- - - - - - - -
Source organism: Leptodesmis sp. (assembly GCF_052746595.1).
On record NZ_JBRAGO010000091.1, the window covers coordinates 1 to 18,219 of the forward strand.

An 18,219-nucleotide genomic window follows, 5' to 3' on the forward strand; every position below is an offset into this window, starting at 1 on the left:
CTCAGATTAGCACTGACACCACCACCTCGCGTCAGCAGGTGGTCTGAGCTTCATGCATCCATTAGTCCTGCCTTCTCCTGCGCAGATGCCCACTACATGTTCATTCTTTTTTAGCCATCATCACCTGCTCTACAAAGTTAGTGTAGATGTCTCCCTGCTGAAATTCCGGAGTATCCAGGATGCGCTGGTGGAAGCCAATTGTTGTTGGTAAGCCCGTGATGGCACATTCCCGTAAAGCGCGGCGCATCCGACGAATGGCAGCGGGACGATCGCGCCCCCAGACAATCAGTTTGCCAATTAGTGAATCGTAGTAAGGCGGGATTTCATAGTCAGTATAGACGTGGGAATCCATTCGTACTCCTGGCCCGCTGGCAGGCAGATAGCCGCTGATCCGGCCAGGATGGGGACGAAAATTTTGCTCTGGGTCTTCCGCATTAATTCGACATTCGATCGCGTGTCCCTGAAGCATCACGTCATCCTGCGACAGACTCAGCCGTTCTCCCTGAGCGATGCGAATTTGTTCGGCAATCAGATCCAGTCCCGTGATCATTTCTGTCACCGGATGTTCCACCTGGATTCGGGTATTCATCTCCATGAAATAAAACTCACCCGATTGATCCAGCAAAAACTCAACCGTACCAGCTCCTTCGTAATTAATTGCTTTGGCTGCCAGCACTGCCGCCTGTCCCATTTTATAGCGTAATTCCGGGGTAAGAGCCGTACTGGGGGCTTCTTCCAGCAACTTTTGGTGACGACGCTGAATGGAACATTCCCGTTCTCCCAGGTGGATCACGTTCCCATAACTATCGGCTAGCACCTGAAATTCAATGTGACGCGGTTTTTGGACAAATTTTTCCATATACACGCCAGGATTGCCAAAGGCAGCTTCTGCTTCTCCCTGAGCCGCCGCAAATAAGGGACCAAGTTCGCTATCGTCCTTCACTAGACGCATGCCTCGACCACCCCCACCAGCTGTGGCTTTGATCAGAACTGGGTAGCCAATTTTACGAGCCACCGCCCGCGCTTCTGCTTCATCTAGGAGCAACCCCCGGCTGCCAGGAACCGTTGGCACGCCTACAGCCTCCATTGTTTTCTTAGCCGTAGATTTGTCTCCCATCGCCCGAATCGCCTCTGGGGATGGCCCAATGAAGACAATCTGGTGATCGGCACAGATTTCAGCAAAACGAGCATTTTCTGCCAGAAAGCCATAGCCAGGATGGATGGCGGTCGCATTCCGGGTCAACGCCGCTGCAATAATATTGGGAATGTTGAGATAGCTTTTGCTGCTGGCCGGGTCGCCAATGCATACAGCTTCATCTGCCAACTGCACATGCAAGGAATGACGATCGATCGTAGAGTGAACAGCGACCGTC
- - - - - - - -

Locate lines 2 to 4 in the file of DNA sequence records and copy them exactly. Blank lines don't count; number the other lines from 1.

On record NZ_JBRAGO010000091.1, the window covers coordinates 1 to 18,219 of the forward strand.

An 18,219-nucleotide genomic window follows, 5' to 3' on the forward strand; every position below is an offset into this window, starting at 1 on the left:
CTCAGATTAGCACTGACACCACCACCTCGCGTCAGCAGGTGGTCTGAGCTTCATGCATCCATTAGTCCTGCCTTCTCCTGCGCAGATGCCCACTACATGTTCATTCTTTTTTAGCCATCATCACCTGCTCTACAAAGTTAGTGTAGATGTCTCCCTGCTGAAATTCCGGAGTATCCAGGATGCGCTGGTGGAAGCCAATTGTTGTTGGTAAGCCCGTGATGGCACATTCCCGTAAAGCGCGGCGCATCCGACGAATGGCAGCGGGACGATCGCGCCCCCAGACAATCAGTTTGCCAATTAGTGAATCGTAGTAAGGCGGGATTTCATAGTCAGTATAGACGTGGGAATCCATTCGTACTCCTGGCCCGCTGGCAGGCAGATAGCCGCTGATCCGGCCAGGATGGGGACGAAAATTTTGCTCTGGGTCTTCCGCATTAATTCGACATTCGATCGCGTGTCCCTGAAGCATCACGTCATCCTGCGACAGACTCAGCCGTTCTCCCTGAGCGATGCGAATTTGTTCGGCAATCAGATCCAGTCCCGTGATCATTTCTGTCACCGGATGTTCCACCTGGATTCGGGTATTCATCTCCATGAAATAAAACTCACCCGATTGATCCAGCAAAAACTCAACCGTACCAGCTCCTTCGTAATTAATTGCTTTGGCTGCCAGCACTGCCGCCTGTCCCATTTTATAGCGTAATTCCGGGGTAAGAGCCGTACTGGGGGCTTCTTCCAGCAACTTTTGGTGACGACGCTGAATGGAACATTCCCGTTCTCCCAGGTGGATCACGTTCCCATAACTATCGGCTAGCACCTGAAATTCAATGTGACGCGGTTTTTGGACAAATTTTTCCATATACACGCCAGGATTGCCAAAGGCAGCTTCTGCTTCTCCCTGAGCCGCCGCAAATAAGGGACCAAGTTCGCTATCGTCCTTCACTAGACGCATGCCTCGACCACCCCCACCAGCTGTGGCTTTGATCAGAACTGGGTAGCCAATTTTACGAGCCACCGCCCGCGCTTCTGCTTCATCTAGGAGCAACCCCCGGCTGCCAGGAACCGTTGGCACGCCTACAGCCTCCATTGTTTTCTTAGCCGTAGATTTGTCTCCCATCGCCCGAATCGCCTCTGGGGATGGCCCAATGAAGACAATCTGGTGATCGGCACAGATTTCAGCAAAACGAGCATTTTCTGCCAGAAAGCCATAGCCAGGATGGATGGCGGTCGCATTCCGGGTCAACGCCGCTGCAATAATATTGGGAATGTTGAGATAGCTTTTGCTGCTGGCCGGGTCGCCAATGCATACAGCTTCATCTGCCAACTGCACATGCAAGGAATGACGATCGATCGTAGAGTGAACAGCGACCGTC